Inside the Den at the Broad Street Ballroom

Sturgill Simpson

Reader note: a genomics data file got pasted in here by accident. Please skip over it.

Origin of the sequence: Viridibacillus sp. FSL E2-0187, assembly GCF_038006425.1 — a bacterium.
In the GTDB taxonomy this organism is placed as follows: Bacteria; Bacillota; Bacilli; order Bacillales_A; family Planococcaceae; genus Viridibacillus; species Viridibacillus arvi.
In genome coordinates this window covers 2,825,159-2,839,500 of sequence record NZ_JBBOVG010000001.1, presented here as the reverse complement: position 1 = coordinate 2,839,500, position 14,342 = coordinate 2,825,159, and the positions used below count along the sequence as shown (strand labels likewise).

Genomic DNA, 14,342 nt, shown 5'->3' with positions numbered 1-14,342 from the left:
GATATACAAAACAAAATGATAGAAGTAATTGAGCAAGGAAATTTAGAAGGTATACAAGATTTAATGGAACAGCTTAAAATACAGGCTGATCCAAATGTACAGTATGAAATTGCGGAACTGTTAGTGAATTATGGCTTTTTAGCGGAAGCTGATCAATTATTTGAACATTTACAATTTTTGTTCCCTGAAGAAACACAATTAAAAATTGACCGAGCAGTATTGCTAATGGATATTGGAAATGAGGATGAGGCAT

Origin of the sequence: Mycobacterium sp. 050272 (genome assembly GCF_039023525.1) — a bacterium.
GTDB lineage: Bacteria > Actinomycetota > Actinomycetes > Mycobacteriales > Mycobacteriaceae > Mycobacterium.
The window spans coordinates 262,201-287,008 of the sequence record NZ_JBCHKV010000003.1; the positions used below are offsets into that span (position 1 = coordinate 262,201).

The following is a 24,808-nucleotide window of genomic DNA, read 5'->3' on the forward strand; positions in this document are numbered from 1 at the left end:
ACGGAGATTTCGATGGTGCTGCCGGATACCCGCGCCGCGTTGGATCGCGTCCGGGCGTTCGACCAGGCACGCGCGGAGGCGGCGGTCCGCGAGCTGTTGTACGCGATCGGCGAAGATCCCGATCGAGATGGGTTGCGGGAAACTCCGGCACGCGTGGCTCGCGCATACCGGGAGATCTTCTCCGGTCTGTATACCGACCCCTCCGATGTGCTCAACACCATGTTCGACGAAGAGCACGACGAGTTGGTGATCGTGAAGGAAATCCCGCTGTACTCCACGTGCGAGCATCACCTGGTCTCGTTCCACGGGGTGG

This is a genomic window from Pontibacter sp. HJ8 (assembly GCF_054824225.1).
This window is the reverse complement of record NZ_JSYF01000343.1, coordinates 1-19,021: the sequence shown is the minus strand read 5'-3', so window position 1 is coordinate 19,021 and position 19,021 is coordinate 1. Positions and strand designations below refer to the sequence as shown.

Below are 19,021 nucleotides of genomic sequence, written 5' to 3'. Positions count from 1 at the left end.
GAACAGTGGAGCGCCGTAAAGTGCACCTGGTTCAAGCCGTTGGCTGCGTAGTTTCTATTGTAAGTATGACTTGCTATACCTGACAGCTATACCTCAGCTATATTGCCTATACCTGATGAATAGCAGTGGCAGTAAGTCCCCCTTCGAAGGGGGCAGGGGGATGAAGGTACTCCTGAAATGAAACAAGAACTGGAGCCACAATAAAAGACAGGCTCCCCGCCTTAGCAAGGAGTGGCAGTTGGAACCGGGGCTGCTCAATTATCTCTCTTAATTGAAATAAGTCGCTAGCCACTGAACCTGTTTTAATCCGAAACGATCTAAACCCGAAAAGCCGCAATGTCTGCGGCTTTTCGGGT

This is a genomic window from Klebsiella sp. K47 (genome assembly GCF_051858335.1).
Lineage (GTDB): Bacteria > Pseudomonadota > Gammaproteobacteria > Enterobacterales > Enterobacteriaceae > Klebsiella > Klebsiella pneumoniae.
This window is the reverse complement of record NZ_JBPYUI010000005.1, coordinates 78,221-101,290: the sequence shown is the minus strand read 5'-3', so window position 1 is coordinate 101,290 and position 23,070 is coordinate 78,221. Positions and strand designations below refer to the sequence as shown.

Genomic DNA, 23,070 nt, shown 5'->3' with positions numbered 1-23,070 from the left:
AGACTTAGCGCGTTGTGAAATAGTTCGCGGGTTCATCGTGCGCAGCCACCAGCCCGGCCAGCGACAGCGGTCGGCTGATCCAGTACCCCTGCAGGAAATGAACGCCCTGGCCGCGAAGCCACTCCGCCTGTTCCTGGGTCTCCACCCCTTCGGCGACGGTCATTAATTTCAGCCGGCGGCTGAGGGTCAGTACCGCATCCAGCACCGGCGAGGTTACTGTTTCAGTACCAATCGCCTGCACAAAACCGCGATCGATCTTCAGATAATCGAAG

The Broad Street Ballroom is located in the heart of New York’s historic Financial District, and is part of Léman Manhattan Preparatory School. Originally designed as a bank in 1929 by Cross & Cross, brothers known as ” Old New York society’s architects,” the Broad Street Ballroom is revered as one of the most impressive buildings in Lower Manhattan. While the Classical Revival style facade presents a stately exterior, the interior features progressive art, including an 8-paneled ornamental frieze designed by Leo Friedlander and 30-foot bronze-capped columns encrusted with mosaics. The particular glory of the building is the 225-foot mural by Griffith Baily Coale titled “ A Pageantry of the History of Commerce by Sea,” depicting nautical vessels ranging from ancient galleys to ocean liners of the modern age. After several decades as a bank, the building lay dormant for more than 10 years. During the rebuilding of Lower Manhattan after 9/11, it was transformed into Léman Manhattan Preparatory School, the first non-secretarian private school below Canal Street. Today, Léman uses the ballroom as its performance and assembly space, and to bring artistic performances and events to the community.